Live blog: FC Bayern v SV Werder Bremen – as it happened

Join us as we live blog the Bundesliga clash between high-flying Bayern and Werder Bremen.

The match may be over, but you can relive it as it happened by scrolling to the bottom of the page.


The referee blows the final whistle. FC Bayern supporters will be leaving the Allianz Arena more relieved than happy. Werder Bremen matched them for most of the match, though the changes Bayern could turn to on the bench seemed to give them that crucial edge in the end. Nevertheless, the away side can take pride from their performance into the remainder of the season as they fight to stay in the Bundesliga. More performances like today should see them safe. Bayern though go 16 points clear at the top. Jupp Heynckes returning to Munich has seen quite the transformation in fortunes for Die Roten who are marching towards further glory.


Junuzovic goes close again for Werder from the edge of the box. He’s had a couple of openings today, though not working Ulreich with neither attempt. With 90mins on the clock, it would have made for a nervy ending also.


4-2! Game over. Bayern put the nail in Werder’s coffin as it opens up for Thomas Müller who slips it past Pavlenka for his second. A fine showing by the ramdeuter, really showing his detractors up with his performance today. That’s also his 100th Bundesliga goal.


Ribery has been outstanding in the second half. A real vintage performance by the Frenchman, harassing Werder defenders in their own half.


3-2! Bayern go straight up the other end, Thomas Müller gets the ball in the box, Robert Lewandowski is there again, heading it downwards under Pavlenka into the corner. Werder were level for all of two and a half minutes. They’ll be kicking themselves.


2-2! Sven Ulreich makes a hash of a seemingly easy take on the edge of his area. This results in a corner that is swept in to the box via a couple of deflections, hits Niklas Sule and bobbles into the corner. Werder are level. It’s all down to Sven Ulreich. What might Manuel Neuer be thinking? 🤦‍♂️


Game will suit the likes of Kingsley Coman now as Werder Bremen feel the need to attack and get themselves back level. After Pavlenka makes a neat save from Lewandowski, Bremen break and nearly find an opening. However you still sense the away team might get an opportunity against this Bayern defence.


A double substitution for Bayern sees Arturo Vidal replace Javi Martinez and Kingsley Coman replace the non-existant Arjen Robben. It gives them the ultimate instant boost as Bayern score from the next play. Corner comes in and Robert Lewandowski rises highest and nods into the back of the net. A long way back for Werder Bremen now.


Interesting five minute spell as Joshua Kimmich is getting forward more having been pinged back a little in the first, whilst Arjen Robben seems a little subdued. Bayern’s fans are in fine voice since the Thomas Müller equaliser. As I say that, Jérôme Gondorf goes close again for Werder as his deflected chip beats the keeper, but also the bar. Bayern break quickly from the resulting corner, get the ball across the Werder defence, but Lewnandowski commits a foul whilst also beating the post with his resulting shot. The match is opening up all of a sudden.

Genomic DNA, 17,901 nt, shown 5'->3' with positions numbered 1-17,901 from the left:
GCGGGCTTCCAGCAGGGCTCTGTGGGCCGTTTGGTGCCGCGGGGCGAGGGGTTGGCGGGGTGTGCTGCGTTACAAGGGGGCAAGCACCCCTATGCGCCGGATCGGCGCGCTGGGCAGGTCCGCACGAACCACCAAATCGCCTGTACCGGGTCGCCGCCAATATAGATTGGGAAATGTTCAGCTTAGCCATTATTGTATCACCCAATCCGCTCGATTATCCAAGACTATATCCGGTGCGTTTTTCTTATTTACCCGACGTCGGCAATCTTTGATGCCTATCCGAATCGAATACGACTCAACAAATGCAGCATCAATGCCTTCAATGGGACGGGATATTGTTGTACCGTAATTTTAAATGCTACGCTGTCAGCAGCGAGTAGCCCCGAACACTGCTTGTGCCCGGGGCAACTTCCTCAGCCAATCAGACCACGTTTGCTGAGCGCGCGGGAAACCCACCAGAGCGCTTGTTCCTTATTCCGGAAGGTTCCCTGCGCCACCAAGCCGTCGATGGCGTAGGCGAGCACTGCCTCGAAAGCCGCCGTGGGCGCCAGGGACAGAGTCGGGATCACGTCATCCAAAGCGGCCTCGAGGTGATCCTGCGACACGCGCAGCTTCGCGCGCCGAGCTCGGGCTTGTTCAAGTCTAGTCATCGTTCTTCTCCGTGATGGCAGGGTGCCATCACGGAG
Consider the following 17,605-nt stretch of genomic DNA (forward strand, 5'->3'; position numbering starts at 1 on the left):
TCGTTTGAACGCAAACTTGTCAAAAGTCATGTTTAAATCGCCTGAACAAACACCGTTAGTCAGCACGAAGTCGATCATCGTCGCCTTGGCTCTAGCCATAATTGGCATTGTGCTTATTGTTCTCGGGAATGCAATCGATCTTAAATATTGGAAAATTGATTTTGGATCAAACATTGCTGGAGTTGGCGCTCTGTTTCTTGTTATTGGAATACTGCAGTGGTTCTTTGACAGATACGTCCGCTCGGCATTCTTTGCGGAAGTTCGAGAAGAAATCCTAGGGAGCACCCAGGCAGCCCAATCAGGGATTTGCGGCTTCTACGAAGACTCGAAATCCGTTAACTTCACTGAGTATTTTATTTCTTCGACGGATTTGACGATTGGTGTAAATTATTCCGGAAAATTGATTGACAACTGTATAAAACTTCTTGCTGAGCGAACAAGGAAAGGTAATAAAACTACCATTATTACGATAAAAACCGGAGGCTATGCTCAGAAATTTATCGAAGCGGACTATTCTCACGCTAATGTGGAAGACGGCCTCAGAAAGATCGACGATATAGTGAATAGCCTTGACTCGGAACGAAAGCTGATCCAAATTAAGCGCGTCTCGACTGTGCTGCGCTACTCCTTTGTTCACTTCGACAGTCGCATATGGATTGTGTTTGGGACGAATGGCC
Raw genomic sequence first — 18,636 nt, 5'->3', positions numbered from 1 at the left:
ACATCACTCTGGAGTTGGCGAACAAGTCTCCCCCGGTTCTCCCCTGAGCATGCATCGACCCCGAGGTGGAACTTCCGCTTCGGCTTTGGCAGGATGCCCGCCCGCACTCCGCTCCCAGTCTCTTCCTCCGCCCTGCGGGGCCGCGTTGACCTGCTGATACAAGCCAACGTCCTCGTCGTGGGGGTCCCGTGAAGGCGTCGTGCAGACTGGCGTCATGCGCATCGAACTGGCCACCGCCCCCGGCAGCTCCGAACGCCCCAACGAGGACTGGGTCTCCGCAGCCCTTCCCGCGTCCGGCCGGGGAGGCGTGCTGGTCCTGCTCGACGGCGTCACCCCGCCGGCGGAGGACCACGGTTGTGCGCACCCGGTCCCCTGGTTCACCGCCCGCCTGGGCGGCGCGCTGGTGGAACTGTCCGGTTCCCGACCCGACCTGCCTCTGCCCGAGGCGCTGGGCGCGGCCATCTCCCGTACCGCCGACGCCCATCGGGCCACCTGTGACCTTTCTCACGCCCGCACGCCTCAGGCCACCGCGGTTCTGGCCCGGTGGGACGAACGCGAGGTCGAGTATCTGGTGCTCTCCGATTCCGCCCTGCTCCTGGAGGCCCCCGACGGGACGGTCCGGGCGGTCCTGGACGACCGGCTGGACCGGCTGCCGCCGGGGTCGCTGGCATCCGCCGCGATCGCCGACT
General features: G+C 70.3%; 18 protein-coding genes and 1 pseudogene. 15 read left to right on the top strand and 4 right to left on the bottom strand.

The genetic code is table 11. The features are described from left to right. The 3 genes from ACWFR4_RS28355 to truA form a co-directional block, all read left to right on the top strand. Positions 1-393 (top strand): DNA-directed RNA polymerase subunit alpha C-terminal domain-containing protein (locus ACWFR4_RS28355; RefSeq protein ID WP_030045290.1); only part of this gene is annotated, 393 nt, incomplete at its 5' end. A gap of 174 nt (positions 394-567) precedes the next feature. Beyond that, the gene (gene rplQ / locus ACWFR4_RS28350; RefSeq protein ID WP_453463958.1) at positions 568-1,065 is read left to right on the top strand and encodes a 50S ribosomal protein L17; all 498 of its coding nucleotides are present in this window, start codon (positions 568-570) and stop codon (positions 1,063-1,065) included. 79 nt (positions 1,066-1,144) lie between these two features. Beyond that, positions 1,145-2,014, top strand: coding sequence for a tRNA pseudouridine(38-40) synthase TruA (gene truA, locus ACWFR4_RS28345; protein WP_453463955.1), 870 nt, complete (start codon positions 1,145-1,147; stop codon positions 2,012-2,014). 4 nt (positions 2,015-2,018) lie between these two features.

A certain Manuel Neuer keeping a close eye on his Bayern team from the crowd. He remains sidelined with a ankle injury.


Florian Kohfeldt deserves recognition for the way his Werder side performed in the first half. Setting his team up astutely, but with enough about them to counter a strong Bayern side takes some doing. Bayern start the second half much the same as the first. Plenty of possession, working the ball patiently from wing to wing.


Czech Republic  defender Theodor Gebre Selassie will be replacing Robert Bauer, who was walking a tight rope following an early yellow card. No changes for Bayern at the break.


John seems to be enjoying his visit to the Allianz 📸


Werder’s social account is well chuffed with the first half, and rightly so..


The goal coming so close to half-time, despite being deserved on the whole, will take it out of Werder, I’m sure. They’ve battled hard throughout the half; Werder might also find themselves unlucky not to be ahead at the break. Jupp Heynckes’ half-time talk will be a lot easier following Müller’s goal, for sure. Interesting second half coming up.


Bayern are now working the ball to the wings a bit better. Werder have slowed their tempo over the last few minutes, and as I say that, Jerome Boetang plays an absolute worldy of an inswinging cross, that Thomas Müller takes on the chest before finishing with aplomb. Fully deserved overall for the league leaders.


Danish midfielder Thomas Delaney is winning every 50/50 so far. He’s popping up on the left, right and centre of midfield. Putting in a right shift.


Bayern maintain their fair share of possession, but seem to be hitting white brick walls in and around the box. Werder are throwing themselves at absolutely everything. It’ll be interesting to see if they can keep this up for the full ninety minutes. When attacking, it seems as though Werder might be targeting Bayern left-back Juan Bernat as a weak link.


Robert Bauer, already on a yellow, commits a an awkward looking foul to the left of the Bremen half. Correct decision not to award him a second yellow, but other referees might have seen it otherwise. Lucky boy.


Werder might not be enjoying the fair share of the possession, but they’re most definitely the more dangerous side and they make Bayern pay this time around. It’s Jérôme Gondorf who finds himself one and one and he squeezes it past Ulreich into the corner of the net. It’s been coming.